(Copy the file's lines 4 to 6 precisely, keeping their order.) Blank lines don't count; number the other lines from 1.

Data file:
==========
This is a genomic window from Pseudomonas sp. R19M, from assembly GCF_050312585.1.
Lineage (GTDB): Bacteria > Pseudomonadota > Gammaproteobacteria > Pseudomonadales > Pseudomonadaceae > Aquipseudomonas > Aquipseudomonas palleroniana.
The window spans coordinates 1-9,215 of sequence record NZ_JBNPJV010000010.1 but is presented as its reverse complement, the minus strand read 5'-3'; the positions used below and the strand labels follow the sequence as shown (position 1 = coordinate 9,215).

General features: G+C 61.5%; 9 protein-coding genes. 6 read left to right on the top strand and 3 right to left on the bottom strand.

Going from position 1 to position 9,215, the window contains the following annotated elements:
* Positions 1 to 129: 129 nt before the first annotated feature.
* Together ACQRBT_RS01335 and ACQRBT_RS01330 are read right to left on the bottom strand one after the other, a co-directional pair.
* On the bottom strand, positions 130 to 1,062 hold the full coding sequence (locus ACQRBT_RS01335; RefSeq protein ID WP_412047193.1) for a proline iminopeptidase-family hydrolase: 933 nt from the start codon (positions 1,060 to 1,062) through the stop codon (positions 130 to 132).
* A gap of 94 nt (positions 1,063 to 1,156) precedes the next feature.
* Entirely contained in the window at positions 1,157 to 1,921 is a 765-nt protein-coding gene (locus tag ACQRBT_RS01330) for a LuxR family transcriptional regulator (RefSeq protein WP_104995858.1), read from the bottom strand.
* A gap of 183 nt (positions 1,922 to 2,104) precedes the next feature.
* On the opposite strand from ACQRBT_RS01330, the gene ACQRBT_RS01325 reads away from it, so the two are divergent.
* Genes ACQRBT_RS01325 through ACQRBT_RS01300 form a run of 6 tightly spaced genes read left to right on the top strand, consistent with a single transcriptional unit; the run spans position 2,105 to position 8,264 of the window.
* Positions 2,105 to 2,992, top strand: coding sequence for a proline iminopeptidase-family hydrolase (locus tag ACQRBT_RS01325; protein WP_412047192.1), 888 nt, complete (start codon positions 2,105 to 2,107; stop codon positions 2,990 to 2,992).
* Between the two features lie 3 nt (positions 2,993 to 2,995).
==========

General features: G+C 61.5%; 9 protein-coding genes. 6 read left to right on the top strand and 3 right to left on the bottom strand.

Going from position 1 to position 9,215, the window contains the following annotated elements:
* Positions 1 to 129: 129 nt before the first annotated feature.